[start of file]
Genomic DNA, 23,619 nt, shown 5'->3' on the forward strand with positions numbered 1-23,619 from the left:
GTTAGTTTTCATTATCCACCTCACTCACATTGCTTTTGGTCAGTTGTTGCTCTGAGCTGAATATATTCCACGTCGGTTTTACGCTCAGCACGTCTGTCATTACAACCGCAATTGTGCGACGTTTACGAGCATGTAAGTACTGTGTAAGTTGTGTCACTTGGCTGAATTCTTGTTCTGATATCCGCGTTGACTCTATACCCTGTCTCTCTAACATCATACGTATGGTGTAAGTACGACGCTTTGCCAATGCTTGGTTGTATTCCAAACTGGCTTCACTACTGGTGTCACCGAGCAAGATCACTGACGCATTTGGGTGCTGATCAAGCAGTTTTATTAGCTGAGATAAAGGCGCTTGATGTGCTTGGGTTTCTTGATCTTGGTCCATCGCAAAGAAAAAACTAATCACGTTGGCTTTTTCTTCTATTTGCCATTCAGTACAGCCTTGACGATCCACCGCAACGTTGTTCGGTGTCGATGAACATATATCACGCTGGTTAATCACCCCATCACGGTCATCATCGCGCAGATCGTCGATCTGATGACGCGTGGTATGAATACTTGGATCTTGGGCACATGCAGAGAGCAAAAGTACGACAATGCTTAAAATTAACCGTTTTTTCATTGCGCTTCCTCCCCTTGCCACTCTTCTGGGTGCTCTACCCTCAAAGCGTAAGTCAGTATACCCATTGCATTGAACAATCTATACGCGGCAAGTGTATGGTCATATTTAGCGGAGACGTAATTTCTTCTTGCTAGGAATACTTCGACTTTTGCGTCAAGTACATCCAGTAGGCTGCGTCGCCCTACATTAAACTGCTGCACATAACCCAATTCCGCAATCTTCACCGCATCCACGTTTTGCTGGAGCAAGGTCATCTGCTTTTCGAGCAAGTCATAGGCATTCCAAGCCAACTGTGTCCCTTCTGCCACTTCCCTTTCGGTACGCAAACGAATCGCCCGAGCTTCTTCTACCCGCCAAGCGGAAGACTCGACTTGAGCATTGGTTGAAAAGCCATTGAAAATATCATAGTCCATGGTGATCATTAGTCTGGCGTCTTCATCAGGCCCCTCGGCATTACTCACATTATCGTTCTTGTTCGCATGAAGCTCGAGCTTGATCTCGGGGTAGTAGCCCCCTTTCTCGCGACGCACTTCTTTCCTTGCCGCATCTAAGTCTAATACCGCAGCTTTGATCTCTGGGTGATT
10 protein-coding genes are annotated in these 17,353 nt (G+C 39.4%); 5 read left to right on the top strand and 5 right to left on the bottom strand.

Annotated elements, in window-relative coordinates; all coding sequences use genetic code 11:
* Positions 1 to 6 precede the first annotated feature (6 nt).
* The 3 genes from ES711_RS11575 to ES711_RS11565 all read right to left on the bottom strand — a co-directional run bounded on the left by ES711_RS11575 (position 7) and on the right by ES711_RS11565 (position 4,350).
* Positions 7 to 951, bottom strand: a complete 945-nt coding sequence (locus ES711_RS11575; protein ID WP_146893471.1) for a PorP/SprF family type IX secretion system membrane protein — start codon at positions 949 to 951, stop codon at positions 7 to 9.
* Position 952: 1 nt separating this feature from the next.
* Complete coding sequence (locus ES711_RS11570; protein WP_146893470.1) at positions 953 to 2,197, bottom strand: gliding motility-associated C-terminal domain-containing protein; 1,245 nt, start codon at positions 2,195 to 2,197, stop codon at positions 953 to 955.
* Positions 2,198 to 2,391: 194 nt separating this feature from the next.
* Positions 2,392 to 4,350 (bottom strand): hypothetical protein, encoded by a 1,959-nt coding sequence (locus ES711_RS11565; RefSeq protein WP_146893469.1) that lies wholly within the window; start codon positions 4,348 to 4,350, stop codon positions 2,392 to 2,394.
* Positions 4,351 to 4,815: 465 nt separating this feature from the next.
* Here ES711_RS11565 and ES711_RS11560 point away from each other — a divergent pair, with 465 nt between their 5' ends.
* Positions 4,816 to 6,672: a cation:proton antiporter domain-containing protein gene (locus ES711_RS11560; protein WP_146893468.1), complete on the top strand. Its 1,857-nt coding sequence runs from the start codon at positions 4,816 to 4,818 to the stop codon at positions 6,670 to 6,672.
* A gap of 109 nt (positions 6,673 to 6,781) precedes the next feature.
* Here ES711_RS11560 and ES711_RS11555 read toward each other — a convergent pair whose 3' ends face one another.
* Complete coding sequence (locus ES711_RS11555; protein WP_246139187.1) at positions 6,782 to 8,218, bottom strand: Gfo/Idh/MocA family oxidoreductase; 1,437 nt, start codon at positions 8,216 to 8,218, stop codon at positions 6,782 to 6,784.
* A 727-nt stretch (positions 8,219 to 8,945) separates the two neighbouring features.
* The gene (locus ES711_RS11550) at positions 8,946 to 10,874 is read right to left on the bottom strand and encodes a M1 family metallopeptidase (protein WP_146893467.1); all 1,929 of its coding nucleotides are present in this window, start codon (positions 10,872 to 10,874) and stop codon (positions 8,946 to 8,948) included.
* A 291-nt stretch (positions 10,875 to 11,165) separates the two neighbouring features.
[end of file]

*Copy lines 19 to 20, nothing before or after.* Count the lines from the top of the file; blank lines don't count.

* The gene (locus ES711_RS11550) at positions 8,946 to 10,874 is read right to left on the bottom strand and encodes a M1 family metallopeptidase (protein WP_146893467.1); all 1,929 of its coding nucleotides are present in this window, start codon (positions 10,872 to 10,874) and stop codon (positions 8,946 to 8,948) included.
* A 291-nt stretch (positions 10,875 to 11,165) separates the two neighbouring features.